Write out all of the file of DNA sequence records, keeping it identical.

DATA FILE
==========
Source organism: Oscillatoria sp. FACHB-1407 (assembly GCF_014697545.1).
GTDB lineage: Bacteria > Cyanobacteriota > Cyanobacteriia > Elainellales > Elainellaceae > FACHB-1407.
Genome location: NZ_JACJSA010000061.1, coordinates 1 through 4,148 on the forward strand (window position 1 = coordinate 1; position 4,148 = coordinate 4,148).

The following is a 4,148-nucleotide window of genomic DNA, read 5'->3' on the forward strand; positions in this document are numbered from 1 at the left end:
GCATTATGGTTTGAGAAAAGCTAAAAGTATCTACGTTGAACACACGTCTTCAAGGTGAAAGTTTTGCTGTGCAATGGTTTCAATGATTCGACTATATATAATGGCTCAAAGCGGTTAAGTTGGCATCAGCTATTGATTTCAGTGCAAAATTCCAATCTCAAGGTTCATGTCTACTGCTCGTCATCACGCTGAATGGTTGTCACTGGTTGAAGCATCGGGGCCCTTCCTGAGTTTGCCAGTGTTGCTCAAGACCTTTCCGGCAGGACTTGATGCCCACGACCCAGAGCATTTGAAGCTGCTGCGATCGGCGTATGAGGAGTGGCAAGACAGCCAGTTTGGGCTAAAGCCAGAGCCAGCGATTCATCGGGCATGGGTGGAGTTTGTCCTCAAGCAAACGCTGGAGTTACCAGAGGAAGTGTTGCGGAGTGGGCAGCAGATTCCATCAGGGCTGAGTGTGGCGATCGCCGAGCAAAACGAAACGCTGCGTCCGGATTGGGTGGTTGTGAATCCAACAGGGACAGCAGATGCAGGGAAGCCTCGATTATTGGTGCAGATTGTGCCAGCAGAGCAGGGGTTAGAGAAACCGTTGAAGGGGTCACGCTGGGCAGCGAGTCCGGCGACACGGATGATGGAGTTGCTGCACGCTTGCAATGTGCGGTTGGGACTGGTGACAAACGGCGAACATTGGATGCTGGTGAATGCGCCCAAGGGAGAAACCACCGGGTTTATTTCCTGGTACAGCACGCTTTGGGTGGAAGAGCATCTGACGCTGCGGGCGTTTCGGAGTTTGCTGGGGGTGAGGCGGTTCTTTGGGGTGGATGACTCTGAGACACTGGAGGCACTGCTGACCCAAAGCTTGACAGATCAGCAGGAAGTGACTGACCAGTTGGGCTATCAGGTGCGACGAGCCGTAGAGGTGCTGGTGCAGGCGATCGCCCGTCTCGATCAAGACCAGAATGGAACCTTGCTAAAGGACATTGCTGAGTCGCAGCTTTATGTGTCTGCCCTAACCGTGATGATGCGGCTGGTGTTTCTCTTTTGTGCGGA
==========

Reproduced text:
Source organism: Oscillatoria sp. FACHB-1407 (assembly GCF_014697545.1).
GTDB lineage: Bacteria > Cyanobacteriota > Cyanobacteriia > Elainellales > Elainellaceae > FACHB-1407.
Genome location: NZ_JACJSA010000061.1, coordinates 1 through 4,148 on the forward strand (window position 1 = coordinate 1; position 4,148 = coordinate 4,148).

The following is a 4,148-nucleotide window of genomic DNA, read 5'->3' on the forward strand; positions in this document are numbered from 1 at the left end:
GCATTATGGTTTGAGAAAAGCTAAAAGTATCTACGTTGAACACACGTCTTCAAGGTGAAAGTTTTGCTGTGCAATGGTTTCAATGATTCGACTATATATAATGGCTCAAAGCGGTTAAGTTGGCATCAGCTATTGATTTCAGTGCAAAATTCCAATCTCAAGGTTCATGTCTACTGCTCGTCATCACGCTGAATGGTTGTCACTGGTTGAAGCATCGGGGCCCTTCCTGAGTTTGCCAGTGTTGCTCAAGACCTTTCCGGCAGGACTTGATGCCCACGACCCAGAGCATTTGAAGCTGCTGCGATCGGCGTATGAGGAGTGGCAAGACAGCCAGTTTGGGCTAAAGCCAGAGCCAGCGATTCATCGGGCATGGGTGGAGTTTGTCCTCAAGCAAACGCTGGAGTTACCAGAGGAAGTGTTGCGGAGTGGGCAGCAGATTCCATCAGGGCTGAGTGTGGCGATCGCCGAGCAAAACGAAACGCTGCGTCCGGATTGGGTGGTTGTGAATCCAACAGGGACAGCAGATGCAGGGAAGCCTCGATTATTGGTGCAGATTGTGCCAGCAGAGCAGGGGTTAGAGAAACCGTTGAAGGGGTCACGCTGGGCAGCGAGTCCGGCGACACGGATGATGGAGTTGCTGCACGCTTGCAATGTGCGGTTGGGACTGGTGACAAACGGCGAACATTGGATGCTGGTGAATGCGCCCAAGGGAGAAACCACCGGGTTTATTTCCTGGTACAGCACGCTTTGGGTGGAAGAGCATCTGACGCTGCGGGCGTTTCGGAGTTTGCTGGGGGTGAGGCGGTTCTTTGGGGTGGATGACTCTGAGACACTGGAGGCACTGCTGACCCAAAGCTTGACAGATCAGCAGGAAGTGACTGACCAGTTGGGCTATCAGGTGCGACGAGCCGTAGAGGTGCTGGTGCAGGCGATCGCCCGTCTCGATCAAGACCAGAATGGAACCTTGCTAAAGGACATTGCTGAGTCGCAGCTTTATGTGTCTGCCCTAACCGTGATGATGCGGCTGGTGTTTCTCTTTTGTGCGGA